These bureaucrats are not devoted to any single party, however, there is no doubt that they may be inclined to work with one party or another and may even have ties to the either. However, it is neither part of their jobs to add to their job list a worry about the future of a prime minister nor is it their responsibility to deliver the promises which Imran Khan made. Undoubtedly, they do not have a constituency and have no political stakes. But does it mean that they are corrupt? Absolutely not. It is the work of individual honest government officials due to which this state is somehow surviving. To say that these bureaucrats are not accountable is another insult to them. They have a job description according to the positions they hold and have a code of conduct, rules and regulations. They come across frequent show-cause notices, get transferred by upset politicians, by the time they get justice from courts years are gone by and they keep working till the end. Each government official has tenure of around 30-35 years and as years go by, governments change. Let alone as to how mercilessly National Accountability Bureau (NAB) unhesitatingly arrest them and then asks them to give evidence against themselves. Therefore, to say that they are the troublemakers is substantially incorrect and just another apology.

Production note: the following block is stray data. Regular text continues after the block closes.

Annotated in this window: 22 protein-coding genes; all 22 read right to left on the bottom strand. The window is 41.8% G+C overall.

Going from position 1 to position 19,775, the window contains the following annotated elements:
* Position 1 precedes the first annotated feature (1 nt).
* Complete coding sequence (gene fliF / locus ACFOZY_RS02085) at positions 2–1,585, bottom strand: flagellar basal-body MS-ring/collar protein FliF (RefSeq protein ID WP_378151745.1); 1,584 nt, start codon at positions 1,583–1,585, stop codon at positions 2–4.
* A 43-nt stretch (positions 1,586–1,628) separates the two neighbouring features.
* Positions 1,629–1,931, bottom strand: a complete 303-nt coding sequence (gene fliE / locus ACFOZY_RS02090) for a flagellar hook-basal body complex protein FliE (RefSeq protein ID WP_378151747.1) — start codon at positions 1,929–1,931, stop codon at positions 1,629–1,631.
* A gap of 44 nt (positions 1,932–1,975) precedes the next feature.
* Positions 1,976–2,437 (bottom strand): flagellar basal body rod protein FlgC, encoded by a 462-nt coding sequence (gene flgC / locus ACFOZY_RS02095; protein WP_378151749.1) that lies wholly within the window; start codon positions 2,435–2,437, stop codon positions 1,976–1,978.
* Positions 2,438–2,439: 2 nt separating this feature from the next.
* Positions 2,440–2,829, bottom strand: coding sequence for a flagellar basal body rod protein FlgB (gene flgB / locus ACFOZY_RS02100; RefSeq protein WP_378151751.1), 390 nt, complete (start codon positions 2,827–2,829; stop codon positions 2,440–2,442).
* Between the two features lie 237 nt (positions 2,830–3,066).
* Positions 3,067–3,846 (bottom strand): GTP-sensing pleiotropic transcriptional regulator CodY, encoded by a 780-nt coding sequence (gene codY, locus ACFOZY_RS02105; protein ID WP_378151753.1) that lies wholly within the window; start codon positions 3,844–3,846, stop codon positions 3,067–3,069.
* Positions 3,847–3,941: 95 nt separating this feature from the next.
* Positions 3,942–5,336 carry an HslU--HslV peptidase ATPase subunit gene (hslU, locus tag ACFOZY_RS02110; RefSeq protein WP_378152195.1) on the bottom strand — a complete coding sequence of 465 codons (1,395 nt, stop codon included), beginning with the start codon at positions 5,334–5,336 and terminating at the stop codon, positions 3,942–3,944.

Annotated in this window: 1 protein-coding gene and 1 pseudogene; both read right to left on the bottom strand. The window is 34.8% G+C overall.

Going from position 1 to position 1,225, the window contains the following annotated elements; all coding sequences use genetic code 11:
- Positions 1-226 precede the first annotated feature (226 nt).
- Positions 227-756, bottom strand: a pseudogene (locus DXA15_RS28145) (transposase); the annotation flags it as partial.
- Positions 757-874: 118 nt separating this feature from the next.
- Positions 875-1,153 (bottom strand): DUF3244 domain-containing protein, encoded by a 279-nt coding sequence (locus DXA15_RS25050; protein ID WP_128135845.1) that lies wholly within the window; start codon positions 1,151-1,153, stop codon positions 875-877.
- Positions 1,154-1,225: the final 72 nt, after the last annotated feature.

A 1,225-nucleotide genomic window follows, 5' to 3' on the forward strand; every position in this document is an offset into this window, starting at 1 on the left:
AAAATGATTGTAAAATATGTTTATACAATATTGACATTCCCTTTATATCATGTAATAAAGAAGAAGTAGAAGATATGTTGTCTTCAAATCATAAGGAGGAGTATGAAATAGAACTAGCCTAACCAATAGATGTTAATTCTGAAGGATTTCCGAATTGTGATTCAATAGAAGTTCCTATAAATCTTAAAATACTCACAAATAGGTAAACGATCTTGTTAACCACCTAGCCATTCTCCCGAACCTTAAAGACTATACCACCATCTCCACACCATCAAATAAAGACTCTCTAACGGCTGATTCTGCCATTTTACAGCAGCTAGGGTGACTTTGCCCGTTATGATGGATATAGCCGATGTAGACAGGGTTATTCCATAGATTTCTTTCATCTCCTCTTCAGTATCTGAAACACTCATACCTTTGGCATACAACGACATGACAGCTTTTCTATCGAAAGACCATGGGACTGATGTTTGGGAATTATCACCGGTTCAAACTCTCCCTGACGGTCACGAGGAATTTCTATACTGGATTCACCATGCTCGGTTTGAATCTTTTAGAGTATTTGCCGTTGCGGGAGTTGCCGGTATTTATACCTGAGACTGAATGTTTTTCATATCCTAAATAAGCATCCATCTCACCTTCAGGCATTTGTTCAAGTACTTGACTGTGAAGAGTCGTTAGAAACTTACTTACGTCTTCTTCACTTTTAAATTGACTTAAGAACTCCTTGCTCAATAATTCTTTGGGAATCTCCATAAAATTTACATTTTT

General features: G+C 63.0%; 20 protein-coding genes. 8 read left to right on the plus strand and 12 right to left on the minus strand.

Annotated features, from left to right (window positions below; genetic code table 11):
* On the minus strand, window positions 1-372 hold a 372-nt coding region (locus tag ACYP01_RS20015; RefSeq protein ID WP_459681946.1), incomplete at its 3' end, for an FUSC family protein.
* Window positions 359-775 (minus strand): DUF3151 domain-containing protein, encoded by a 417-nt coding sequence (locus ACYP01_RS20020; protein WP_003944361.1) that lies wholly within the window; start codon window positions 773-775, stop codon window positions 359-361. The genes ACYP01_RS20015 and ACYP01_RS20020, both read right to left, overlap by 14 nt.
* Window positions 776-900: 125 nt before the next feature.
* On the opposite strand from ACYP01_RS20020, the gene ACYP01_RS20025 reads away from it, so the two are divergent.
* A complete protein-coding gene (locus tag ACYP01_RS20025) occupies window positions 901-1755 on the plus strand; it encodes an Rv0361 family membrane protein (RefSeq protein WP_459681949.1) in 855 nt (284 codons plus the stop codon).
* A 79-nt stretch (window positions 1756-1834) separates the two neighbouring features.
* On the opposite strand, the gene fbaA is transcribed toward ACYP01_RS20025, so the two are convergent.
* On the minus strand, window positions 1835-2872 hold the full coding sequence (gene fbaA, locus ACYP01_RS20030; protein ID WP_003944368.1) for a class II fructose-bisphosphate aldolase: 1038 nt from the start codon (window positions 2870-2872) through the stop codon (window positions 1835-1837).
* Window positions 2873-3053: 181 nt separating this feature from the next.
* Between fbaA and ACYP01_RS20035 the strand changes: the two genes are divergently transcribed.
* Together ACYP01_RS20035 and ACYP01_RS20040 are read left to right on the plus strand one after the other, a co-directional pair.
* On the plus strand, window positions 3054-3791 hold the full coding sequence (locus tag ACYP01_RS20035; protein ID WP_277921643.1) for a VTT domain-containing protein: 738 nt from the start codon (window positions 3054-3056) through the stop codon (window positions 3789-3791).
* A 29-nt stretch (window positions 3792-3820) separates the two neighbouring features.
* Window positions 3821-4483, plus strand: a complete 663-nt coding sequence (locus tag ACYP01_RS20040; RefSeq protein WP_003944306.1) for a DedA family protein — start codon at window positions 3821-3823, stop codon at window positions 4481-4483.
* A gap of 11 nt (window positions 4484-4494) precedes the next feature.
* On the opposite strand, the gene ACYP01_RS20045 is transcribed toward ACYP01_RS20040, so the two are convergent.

And the last but not the least, enemy which has been recently added to the list after having been taken advantage of for decades is the media. Again, just like bureaucrats, media has a job description of its own and its job has never been to inspire people to like a certain leader and hate the other. Even then, ever since the later 2000s, media made this a part of their job description to help Imran Khan become the prime minister of today. However, now that Imran Khan is in power and that the dreams have been shattered, there is only so much that the media can do. A TV anchor, journalist, photographer have to report, question in the public domain. How can they overnight turn into PR professionals?

For instance, if a decision of the PM can clearly be seen to have been gone wrong and the TV anchor keeps saying it was otherwise, ultimately it will disgust the audience. That is why you may have seen analysts such as Hassan Nisar and Irshad Bhatti who will not praise Imran Khan in these circumstances but use alternative quotations such as "I am still hopeful", "Khan has no stomach for politics as only the corrupt can survive in this arena" etc.; or they would start bashing Nawaz Sharif and Zardari even more than they used to in order to ultimately praise Imran Khan. Again, this exercise cannot possibly be prolonged indefinitely.

Since many apologetic anchors and analysts have now changed their stance, media is also being portrayed as an enemy of the Khan.

The only enemy the PM has is the PM himself, the man who only knows how to take it, not give it back. I have time and again emphasized in my writings that it is just not possible to run a state by this most recent formula of 50:50; some men from the establishment and some favourites of the PM running the state as if it were a merger of two bakeries. Governments do not make cakes and pastries they have to worry about the lives of millions at every second of the day.

Overall, this government has invariably been more concerned about how its governance is being perceived than how it actually is. Even the crises as intense as coronavirus could not help reverse this disposition.

The author is a barrister practicing law in Peshawar and Islamabad. He graduated from Cardiff University. The author can be reached at